TCU Innovate! Business Challenge Winner Certell: Reinventing the Education Industry

Here's how Certell evolved its business operations after COVID-19 resulted in stay-at-home orders in Indiana and across the world.

TCU gave $35,000 to the five winners of its TCU Innovate! Business Challenge, which highlights how small businesses have adapted to unexpected and difficult pandemic conditions.

“The coronavirus pandemic has created economic conditions that have forced businesses and nonprofits to make unexpected adjustments — and this competition has highlighted just how well they have adapted,” TCU President and CEO Paul Marsh said. “Our business members have shown great innovation in their operations, products and services, and we’re proud to support some of the best ideas.”

Because of the pandemic, most educators and students suddenly found themselves forced to use technology as they teach and learn. 

That’s been a major learning curve for students, educators and parents, but it’s also been an opportunity for TCU’s winner of the TCU Innovate! Business Challenge — Certell.org.

Certell is an Indianapolis nonprofit developer of global online courses and course materials. As schools shut down in response to the pandemic, teachers needed a steady supply of curriculum materials and at-home activities. Certell provides free materials in an easily accessible e-format, as well as offering resources for teachers to adapt to online education.

Fred Fransen, who holds a doctorate in Social Thought from the University of Chicago, started exploring digital education in 2012 in collaboration with faculty from Florida State University Stavros Center for Economic Education. “One thing led to another," Fransen said, "and in 2015 we formed Certell to begin working with universities around the country.”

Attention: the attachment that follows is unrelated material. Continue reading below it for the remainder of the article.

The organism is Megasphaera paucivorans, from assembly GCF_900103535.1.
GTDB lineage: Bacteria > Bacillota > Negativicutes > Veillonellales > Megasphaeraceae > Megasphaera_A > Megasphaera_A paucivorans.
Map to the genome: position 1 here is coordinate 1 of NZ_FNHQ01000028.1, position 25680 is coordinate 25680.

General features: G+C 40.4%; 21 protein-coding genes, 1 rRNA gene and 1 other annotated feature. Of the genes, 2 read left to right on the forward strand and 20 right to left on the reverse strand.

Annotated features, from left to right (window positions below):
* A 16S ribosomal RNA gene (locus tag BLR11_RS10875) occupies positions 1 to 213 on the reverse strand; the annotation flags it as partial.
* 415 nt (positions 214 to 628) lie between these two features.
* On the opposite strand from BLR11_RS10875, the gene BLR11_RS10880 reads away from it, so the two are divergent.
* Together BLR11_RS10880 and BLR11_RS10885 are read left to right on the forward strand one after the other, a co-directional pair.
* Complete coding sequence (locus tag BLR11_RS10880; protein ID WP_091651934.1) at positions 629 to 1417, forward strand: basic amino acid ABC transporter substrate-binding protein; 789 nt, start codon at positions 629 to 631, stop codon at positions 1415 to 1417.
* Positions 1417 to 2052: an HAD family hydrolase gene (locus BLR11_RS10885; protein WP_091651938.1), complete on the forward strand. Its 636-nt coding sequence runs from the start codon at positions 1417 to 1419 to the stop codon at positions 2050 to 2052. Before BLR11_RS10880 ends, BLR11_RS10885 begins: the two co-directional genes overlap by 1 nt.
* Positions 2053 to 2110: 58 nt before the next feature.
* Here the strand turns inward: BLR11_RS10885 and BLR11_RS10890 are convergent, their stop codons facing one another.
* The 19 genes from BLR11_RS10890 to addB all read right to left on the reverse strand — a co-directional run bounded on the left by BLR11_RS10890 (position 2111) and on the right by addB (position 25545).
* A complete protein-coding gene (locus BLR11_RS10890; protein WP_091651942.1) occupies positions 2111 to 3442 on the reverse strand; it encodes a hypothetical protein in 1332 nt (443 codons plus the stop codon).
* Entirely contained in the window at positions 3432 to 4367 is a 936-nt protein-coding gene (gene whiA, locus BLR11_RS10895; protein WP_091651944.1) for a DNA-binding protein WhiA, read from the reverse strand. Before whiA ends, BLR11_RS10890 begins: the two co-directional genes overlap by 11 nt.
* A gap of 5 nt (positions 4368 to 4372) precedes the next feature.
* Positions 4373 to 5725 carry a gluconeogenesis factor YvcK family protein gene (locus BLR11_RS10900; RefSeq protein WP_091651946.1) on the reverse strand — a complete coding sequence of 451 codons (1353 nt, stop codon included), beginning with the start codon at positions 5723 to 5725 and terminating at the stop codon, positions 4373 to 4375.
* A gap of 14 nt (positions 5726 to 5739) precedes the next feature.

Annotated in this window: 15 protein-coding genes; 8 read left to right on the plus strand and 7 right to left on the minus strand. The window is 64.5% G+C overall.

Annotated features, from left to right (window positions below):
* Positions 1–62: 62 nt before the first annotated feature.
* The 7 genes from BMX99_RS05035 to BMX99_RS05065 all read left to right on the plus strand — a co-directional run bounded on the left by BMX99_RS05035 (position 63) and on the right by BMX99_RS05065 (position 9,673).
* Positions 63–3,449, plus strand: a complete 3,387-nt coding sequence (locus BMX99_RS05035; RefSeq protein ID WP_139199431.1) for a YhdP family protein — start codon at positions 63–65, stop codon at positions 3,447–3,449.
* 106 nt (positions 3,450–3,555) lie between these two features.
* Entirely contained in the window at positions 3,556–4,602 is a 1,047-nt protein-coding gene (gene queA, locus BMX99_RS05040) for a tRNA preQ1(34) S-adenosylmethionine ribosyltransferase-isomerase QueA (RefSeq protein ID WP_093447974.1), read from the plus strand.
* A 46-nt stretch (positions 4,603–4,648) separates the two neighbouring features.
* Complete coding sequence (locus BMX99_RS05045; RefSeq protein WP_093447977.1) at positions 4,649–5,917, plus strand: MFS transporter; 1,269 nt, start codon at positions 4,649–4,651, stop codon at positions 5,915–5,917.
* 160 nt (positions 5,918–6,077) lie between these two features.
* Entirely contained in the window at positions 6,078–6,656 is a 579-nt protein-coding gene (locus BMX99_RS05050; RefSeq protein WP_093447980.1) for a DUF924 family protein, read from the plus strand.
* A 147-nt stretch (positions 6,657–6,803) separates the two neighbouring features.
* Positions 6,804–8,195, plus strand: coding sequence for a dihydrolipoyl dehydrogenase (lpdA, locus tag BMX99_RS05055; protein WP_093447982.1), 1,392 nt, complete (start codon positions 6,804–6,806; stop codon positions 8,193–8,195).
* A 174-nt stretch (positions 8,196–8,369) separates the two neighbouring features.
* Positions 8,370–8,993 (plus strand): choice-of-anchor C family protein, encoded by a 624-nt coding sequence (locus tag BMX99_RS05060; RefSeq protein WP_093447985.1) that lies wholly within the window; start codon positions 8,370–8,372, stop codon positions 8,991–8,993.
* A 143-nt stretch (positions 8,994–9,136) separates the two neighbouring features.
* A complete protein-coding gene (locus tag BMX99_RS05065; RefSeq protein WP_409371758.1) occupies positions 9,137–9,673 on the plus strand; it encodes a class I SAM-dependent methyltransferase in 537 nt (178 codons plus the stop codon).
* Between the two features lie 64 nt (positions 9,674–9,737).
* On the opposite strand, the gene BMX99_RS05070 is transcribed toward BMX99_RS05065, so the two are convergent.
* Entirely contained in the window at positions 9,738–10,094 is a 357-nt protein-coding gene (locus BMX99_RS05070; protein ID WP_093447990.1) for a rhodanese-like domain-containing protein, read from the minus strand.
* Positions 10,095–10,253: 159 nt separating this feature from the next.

Even before the outbreak, education technology was growing rapidly. But as more people began looking for quality, affordable materials — all of Certell’s content is available for free due to the generosity of donors — the non-profit took off.

“As we upped the amount of time spent helping teachers, we were also hearing their stories, and started some podcasts,” Fransen said. One new podcast was Certell Connects, a series devoted to teachers helping teachers manage some of the new demands of remote instruction.

Certell also started a new series called “Bell Ringers”— short, engaging, multimedia lessons — to provided historical context to America’s current challenges, connecting coronavirus-related issues to health and economic crises of the past.

“In late March we began to write social studies lessons that tied in with the past. We looked at COVID and Black Swans, occurrences that have a huge impact and are difficult to predict,” Fransen said. “An example is the 1755 Lisbon Earthquake, which is currently the plot of a popular videogame, we featured a scene from the game.”

With technology as an enabler, Certell has been able to take quality content, creating it in one small part of the country, and distribute it all over the world, which has been vital under the pandemic.

The nonprofit has also fast-tracked a number of developments such as a dashboard which will enable teachers and administrators to measure engagement with and actual learning of materials presented. The dashboard will be able to decipher if students are actually reading assignments and watching videos.

"A drawback of technology has been teachers not really knowing if assignments are being done,” Fransen said. “Now they’ll be able to determine discussion groups based on who did the reading. It will also help teachers be more proactive, for example if they see a student did the homework but is not prepared.”

Fransen said e-learning can help close the education gap, especially for children in urban areas with poor access to high-quality teaching. And that the dashboard they’re developing could pave the way for a better educational experience in future — one that’s tailored to students’ individual needs. 

“Our services soon will be able to assess the progress of learners,” Fransen says. “Data can lead to improved learning experiences. When we can understand learners’ behaviors and activities, we can find correlations to their learning success or failure and help them become more successful in school.”